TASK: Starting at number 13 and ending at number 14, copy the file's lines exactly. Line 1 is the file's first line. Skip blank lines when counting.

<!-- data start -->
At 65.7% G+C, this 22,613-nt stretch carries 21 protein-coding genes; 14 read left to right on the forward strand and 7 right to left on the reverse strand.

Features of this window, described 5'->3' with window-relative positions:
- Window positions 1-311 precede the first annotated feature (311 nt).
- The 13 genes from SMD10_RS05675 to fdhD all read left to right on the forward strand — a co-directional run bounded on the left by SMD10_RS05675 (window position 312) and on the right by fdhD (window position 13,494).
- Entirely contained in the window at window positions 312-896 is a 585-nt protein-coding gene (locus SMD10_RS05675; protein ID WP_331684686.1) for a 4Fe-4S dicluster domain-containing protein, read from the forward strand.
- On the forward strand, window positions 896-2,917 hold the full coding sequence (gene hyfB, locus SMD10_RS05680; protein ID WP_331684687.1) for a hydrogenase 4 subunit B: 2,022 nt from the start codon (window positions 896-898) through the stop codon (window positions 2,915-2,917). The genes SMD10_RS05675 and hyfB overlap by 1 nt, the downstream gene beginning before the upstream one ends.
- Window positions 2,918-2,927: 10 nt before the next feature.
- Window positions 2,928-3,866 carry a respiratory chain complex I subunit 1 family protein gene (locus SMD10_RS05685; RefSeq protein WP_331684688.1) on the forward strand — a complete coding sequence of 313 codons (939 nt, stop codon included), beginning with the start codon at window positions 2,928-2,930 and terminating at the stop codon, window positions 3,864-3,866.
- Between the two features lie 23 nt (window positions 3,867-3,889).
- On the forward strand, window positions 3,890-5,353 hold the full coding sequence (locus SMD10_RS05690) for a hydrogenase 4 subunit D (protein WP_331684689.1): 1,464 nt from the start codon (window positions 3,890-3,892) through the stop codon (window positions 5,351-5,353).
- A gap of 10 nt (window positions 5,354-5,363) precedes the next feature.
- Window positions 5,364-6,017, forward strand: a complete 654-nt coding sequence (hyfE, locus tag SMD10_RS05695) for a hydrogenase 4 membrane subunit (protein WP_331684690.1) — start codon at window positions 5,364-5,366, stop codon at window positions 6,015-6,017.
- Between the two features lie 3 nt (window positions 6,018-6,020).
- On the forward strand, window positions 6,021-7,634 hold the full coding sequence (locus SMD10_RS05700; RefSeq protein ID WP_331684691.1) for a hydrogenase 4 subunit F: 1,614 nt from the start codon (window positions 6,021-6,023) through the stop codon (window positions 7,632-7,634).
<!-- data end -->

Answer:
- Between the two features lie 3 nt (window positions 6,018-6,020).
- On the forward strand, window positions 6,021-7,634 hold the full coding sequence (locus SMD10_RS05700; RefSeq protein ID WP_331684691.1) for a hydrogenase 4 subunit F: 1,614 nt from the start codon (window positions 6,021-6,023) through the stop codon (window positions 7,632-7,634).